My business coach says, just hunt for those people that are authentically seeking real change or improvement at the level you/we provide; as appropriate for their situation. In other words, pre-qualify them to make sure they are ready for the change.

The flip side is that (in my eyes) the people I see making money at advertising take the work that comes in the door and if the client is screwed up, ignore it. Just take their money. A sucker is born every minute and when that company takes a dive, there is another sucker behind them to bill. Just keep doing really pretty creative and billing. – Silly me, I was on the other side of the table wanting something tangible for my money. I want to give them stellar results.  It is one of the reasons, we mostly pay for results based marketing.

Maybe I am wrong.

 

 

 

What’s Getting you New Business This Summer?

Written by ChuckMeyst2015 on . Posted in Blog Posts, Business Development

When summer rolls around, most agencies used to resort to half-days on Friday and straggle in late on Mondays. That was true in them good olde days. But in this economy, with agencies running at full capacity with overworked staff, that custom isn’t as prevalent today.

But how about your agency? Are you running a lean week? Are you looking for prospects on the beach, at the river, at the cottage, at the lake? Or sitting near you at a Charlotte NASCAR event? Or are you (or someone assigned) plugging away on the phone, sending e-mails or mailing tchotchkes or rubber chickens with a clever letter?

What’s working for you?

In an Emergency (Like a New Client Invitation) how can we best reach you?

Written by ChuckMeyst2015 on . Posted in Blog Posts, Business Development

Let’s talk about media agnostics … We work day and night here in Richmond with a client in Philadelphia, (for example) to help them identify, evaluate and then tell us who to invite as candidates to handle their amazing account. Over the years, we’ve perfected a process that begins with an e-mail alert to each intended agency – to the primary plus alternate new business contacts (as listed in your profile). That alert includes client name, location and URL. Our next step is to send the full RFD (Request for Dialogue) via fax.

Why fax? Because the invitation is a collection of documents originating from different sources and for us, it’s easiest to aggregate them and send via a plain-paper fax machine. Yes, we know some tell us “no one uses fax anymore” yet surprisingly, some in New York who say that have a fax address prominently posted at Contact Us on their own website.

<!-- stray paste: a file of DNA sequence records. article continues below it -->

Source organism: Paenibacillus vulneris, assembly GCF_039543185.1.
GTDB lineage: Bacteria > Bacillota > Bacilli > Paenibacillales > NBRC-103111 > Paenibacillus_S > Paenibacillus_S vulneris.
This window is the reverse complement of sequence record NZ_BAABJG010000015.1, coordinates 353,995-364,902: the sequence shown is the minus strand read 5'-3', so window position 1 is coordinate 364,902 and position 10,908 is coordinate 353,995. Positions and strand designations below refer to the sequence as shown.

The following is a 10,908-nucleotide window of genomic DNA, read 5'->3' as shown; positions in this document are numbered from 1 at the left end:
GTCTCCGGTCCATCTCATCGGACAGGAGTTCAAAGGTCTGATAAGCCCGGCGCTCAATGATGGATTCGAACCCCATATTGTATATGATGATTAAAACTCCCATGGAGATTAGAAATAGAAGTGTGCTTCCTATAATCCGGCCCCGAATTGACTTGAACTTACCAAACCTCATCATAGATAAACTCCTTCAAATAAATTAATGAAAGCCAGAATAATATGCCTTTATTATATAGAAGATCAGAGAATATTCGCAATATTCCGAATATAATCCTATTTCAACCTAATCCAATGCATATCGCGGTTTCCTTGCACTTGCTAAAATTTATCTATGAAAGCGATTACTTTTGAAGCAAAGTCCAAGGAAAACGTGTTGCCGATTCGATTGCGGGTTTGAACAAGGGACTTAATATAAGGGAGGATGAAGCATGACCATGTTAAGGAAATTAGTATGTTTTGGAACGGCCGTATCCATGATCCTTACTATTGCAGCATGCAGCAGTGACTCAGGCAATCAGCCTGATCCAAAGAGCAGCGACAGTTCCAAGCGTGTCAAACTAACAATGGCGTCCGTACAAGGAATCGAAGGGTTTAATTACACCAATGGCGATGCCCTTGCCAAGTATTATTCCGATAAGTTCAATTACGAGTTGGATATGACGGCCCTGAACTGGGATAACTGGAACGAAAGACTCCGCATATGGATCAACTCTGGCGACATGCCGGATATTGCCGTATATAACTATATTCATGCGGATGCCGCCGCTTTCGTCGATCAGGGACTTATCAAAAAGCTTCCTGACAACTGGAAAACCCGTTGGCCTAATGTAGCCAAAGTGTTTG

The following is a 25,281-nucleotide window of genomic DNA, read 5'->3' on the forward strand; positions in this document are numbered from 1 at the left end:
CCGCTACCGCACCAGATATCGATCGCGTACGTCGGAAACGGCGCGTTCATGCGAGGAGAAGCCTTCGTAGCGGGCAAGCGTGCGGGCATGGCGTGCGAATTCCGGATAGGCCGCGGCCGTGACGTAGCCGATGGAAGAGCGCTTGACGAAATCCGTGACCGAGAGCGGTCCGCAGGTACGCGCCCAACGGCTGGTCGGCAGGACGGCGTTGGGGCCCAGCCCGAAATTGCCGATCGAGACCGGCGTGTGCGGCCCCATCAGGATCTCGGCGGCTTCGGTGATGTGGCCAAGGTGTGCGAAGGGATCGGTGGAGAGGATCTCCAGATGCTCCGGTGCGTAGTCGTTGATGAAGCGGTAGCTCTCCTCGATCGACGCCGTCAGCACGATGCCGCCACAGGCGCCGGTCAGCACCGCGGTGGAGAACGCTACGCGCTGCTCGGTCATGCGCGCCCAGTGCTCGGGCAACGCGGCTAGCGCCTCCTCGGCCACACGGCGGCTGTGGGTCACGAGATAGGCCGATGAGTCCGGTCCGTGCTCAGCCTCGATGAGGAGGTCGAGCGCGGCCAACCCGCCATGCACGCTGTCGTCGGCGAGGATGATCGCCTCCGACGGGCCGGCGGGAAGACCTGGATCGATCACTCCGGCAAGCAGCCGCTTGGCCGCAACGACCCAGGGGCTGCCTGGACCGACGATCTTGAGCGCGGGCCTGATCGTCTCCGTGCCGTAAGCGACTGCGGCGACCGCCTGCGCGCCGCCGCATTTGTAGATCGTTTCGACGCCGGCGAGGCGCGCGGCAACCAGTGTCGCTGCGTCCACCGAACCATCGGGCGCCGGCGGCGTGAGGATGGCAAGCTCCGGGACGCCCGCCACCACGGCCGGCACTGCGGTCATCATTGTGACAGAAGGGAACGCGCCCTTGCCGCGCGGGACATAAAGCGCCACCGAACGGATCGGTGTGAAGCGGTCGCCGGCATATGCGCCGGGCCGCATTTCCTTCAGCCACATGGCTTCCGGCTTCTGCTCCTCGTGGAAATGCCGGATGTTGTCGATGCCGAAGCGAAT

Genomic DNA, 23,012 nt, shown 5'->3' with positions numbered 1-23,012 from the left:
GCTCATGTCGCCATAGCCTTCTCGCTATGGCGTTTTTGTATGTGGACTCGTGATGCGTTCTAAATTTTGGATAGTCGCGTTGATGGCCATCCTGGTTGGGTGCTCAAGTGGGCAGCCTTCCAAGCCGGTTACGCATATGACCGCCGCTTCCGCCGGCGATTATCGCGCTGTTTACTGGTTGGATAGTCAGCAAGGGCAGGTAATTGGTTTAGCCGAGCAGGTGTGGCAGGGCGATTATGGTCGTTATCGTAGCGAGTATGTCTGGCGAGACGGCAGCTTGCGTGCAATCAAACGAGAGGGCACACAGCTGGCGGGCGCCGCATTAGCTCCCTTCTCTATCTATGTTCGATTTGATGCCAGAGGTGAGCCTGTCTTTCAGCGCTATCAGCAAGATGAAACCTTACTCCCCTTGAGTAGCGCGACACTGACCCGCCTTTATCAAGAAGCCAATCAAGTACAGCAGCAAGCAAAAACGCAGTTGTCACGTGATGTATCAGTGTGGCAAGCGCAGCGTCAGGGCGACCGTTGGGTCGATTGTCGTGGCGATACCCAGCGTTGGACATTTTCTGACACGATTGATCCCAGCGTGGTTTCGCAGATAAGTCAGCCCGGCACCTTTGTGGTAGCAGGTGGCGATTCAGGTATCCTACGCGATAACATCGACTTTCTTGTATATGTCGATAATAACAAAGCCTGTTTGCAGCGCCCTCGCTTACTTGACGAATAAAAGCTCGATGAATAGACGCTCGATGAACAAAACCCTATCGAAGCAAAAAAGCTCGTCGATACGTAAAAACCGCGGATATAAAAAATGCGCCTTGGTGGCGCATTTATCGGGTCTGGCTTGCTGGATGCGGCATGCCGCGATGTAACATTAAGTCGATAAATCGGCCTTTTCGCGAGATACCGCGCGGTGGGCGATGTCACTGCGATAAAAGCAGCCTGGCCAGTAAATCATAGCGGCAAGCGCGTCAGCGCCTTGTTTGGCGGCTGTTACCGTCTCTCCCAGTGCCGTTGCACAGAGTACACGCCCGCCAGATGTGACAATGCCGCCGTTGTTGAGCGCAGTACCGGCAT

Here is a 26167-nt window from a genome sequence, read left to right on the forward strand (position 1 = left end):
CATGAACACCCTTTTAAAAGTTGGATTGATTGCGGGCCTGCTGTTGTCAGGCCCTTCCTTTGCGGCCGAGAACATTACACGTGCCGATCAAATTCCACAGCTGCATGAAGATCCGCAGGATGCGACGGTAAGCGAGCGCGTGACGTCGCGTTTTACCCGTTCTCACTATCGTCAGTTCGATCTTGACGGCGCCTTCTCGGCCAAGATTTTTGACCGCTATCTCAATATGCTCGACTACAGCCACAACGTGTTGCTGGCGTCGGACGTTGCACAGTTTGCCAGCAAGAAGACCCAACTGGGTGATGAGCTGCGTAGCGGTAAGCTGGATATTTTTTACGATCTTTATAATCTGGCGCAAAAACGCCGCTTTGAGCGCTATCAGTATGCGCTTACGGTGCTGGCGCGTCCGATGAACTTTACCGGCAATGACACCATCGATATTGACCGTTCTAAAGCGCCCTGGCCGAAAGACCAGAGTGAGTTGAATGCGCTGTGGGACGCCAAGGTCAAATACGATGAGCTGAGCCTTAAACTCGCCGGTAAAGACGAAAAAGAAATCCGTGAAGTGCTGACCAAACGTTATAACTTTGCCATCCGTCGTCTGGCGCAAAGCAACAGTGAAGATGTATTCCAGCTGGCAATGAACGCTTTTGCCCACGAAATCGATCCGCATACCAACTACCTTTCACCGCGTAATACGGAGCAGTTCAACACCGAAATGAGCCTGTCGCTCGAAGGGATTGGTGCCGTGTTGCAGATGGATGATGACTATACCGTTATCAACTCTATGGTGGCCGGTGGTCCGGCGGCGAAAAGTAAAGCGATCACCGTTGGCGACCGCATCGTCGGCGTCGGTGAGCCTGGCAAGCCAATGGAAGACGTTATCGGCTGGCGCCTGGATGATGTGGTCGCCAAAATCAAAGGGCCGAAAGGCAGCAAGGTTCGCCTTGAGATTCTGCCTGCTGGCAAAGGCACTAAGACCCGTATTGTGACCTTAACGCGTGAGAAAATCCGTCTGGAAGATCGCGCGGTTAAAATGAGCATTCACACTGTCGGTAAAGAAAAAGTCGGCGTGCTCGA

So tell us; what’s the best way and when to contact you? We know you are often out of the office, in meetings or on the phone. We know you carry Smart Phones and check them wherever you are at whatever time you decide. But when new business is on deck, we need to reach you and you need to be reached – if new clients and new business are on your radar!

 

 

Garbage In; Garbage Out – Your profile is your lifeline to new business …

Written by ChuckMeyst2015 on . Posted in Blog Posts, Business Development

July 16th we called your attention to some important changes and additions to our database and your profile. It read:

Important Database Additions: We recently added some new Fields Served, then removed some as well. Same is true for Services Offered. Clients are now selecting from those, so if you haven’t claimed them, you’ll be overlooked. You are urged to check & update your profile. (see below)

Your data must be both current and complete. By example, we added “Cloud service vendors” to Fields Served and OOH (Out of Home) and Shopper marketing to Services Offered. These and others were also added to the client side (where the Client specifies what they want from their new agency). If a client includes any of these in the search criteria and you have the experience or offer the services (but you’ve failed to update your profile) you are automatically and absolutely eliminated as a candidate.

We’ll do our part, but please do yours and update!

 

Are they out of their minds!!! They’ve dropped their prices …

Written by ChuckMeyst2015 on . Posted in Blog Posts, Business Development

That’s what some said. But it’s true and we think it’s just good marketing. In a recent agency newsletter, we wrote: We’ve got some important news to share. We’re instituting our first substantial reductions and changes to our pricing model in years. Based on pre-testing, I think you’ll find what we’ve done quite appealing. Check it out …

Plans & Prices: A simple presentation of four (4) Plan options. Starting with the “Free” Iridium, then moving to Manager, Director and EVP Business. See which one makes sense for your firm.

Getting started on the Iridium Plan: Regardless of size or experience, everyone starts at Iridium. In our original pricing scheme of Gold, Silver and Platinum, Iridium (a white metal) was where everyone began. Iridium is important; for starters it’s Free! And it’s the building block of your profile and how you move up to the next plans.

Special Offer: Enroll at the Manager Plan and receive a Free Audit. Evaluate your chances in real terms. Our search engine takes your agency profile and exposes your data to all registered client searches that occurred in the last 12-months. That process produces a report that’s yours to keep. For every client search where you surface, you’re able to see each client category, budget and their location and its not guessing. Its a powerful tool and only AgencyFinder has it!